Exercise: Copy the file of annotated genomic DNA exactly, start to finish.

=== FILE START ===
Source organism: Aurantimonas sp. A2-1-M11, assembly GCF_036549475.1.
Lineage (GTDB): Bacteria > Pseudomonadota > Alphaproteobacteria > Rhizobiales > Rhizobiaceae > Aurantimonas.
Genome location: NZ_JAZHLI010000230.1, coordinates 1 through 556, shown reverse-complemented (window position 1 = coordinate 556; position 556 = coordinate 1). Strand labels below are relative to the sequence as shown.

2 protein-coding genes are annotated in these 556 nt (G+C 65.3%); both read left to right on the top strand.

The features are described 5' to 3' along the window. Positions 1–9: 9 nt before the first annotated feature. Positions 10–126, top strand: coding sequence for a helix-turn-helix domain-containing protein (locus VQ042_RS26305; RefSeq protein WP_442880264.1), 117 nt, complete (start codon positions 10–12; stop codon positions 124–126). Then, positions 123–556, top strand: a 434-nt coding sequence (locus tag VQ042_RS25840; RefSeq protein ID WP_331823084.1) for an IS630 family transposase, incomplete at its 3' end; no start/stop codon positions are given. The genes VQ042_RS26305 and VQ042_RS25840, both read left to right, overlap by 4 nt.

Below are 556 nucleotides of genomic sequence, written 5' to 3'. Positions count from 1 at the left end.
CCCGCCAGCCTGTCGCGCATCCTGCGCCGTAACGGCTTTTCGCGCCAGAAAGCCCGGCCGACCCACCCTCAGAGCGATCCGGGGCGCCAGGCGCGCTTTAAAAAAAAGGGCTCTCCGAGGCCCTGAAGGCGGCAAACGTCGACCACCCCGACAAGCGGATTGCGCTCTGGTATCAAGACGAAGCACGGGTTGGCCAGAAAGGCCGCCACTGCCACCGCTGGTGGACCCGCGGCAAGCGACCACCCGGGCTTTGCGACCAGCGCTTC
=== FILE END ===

Source organism: Aurantimonas sp. A2-1-M11, assembly GCF_036549475.1.
Lineage (GTDB): Bacteria > Pseudomonadota > Alphaproteobacteria > Rhizobiales > Rhizobiaceae > Aurantimonas.
Genome location: NZ_JAZHLI010000230.1, coordinates 1 through 556, shown reverse-complemented (window position 1 = coordinate 556; position 556 = coordinate 1). Strand labels below are relative to the sequence as shown.

2 protein-coding genes are annotated in these 556 nt (G+C 65.3%); both read left to right on the top strand.

The features are described 5' to 3' along the window. Positions 1–9: 9 nt before the first annotated feature. Positions 10–126, top strand: coding sequence for a helix-turn-helix domain-containing protein (locus VQ042_RS26305; RefSeq protein WP_442880264.1), 117 nt, complete (start codon positions 10–12; stop codon positions 124–126). Then, positions 123–556, top strand: a 434-nt coding sequence (locus tag VQ042_RS25840; RefSeq protein ID WP_331823084.1) for an IS630 family transposase, incomplete at its 3' end; no start/stop codon positions are given. The genes VQ042_RS26305 and VQ042_RS25840, both read left to right, overlap by 4 nt.

Below are 556 nucleotides of genomic sequence, written 5' to 3'. Positions count from 1 at the left end.
CCCGCCAGCCTGTCGCGCATCCTGCGCCGTAACGGCTTTTCGCGCCAGAAAGCCCGGCCGACCCACCCTCAGAGCGATCCGGGGCGCCAGGCGCGCTTTAAAAAAAAGGGCTCTCCGAGGCCCTGAAGGCGGCAAACGTCGACCACCCCGACAAGCGGATTGCGCTCTGGTATCAAGACGAAGCACGGGTTGGCCAGAAAGGCCGCCACTGCCACCGCTGGTGGACCCGCGGCAAGCGACCACCCGGGCTTTGCGACCAGCGCTTC